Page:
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Japanese Intervention Fuels Yen Put Buying

One-month Japanese yen/U.S. dollar implied volatility fell to 10.6% Thursday down from 12.5% a week earlier as demand for yen puts/dollar calls increased on news that the Bank of Japan had intervened to boost its economy. Banks' proprietary desks and hedge funds were the most active, buying one-week yen puts/dollar calls as the one-month 25-delta risk reversal moved further in favor of dollar calls. The options typically had strikes around JPY125.25 when spot was trading around JPY119.

The Japanese yen fell last week on news that the government had intervened through various banks and began selling yen. "A lot of people were starting to believe we were headed for some kind of dollar/yen collapse before the Japanese government stepped in and things began to rally," one trader said. The spark in yen puts continued through much of the week before leveling off Thursday afternoon. Despite the rally, however, traders said overall volumes in the foreign exchange market were considerably lower as investors continued to remain uncertain about the global economy in the wake of the terrorist attacks in the U.S. "Investors are playing risk close to the vest," said another trader.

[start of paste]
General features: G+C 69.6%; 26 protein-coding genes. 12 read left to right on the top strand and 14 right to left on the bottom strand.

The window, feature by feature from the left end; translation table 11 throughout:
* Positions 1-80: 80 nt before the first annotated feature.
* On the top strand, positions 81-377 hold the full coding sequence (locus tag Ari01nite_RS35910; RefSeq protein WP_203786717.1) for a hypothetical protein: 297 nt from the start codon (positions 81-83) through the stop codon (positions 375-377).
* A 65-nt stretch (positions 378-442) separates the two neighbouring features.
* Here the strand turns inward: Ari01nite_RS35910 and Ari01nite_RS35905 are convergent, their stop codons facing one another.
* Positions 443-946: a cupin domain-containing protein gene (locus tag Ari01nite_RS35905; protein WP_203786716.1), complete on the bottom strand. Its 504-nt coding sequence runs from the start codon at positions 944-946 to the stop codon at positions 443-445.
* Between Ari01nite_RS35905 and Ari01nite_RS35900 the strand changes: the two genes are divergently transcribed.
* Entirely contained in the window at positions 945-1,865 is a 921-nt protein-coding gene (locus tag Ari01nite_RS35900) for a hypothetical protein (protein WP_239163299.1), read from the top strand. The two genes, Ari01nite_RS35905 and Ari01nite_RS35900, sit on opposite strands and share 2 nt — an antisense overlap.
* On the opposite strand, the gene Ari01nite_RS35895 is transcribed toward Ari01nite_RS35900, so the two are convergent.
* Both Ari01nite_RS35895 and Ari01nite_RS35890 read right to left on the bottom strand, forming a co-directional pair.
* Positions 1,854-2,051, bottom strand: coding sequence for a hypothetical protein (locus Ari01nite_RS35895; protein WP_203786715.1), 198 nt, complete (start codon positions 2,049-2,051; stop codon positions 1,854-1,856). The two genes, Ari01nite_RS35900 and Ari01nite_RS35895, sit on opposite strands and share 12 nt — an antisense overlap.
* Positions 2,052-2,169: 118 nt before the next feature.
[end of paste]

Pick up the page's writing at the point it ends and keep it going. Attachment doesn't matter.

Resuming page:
Andrew Chaveriat, foreign exchange technician at BNP Paribas in New York, predicted over the next month the rally prompted by the Japanese intervention would begin to run out of steam. However, the current rally likely will maintain a steady pace into November. He predicts spot will be trading JPY127.35-130 before the rally comes to a close.

USD/JPY Spot & One-Month Implied Volatility

Source: J.P. Morgan Chase

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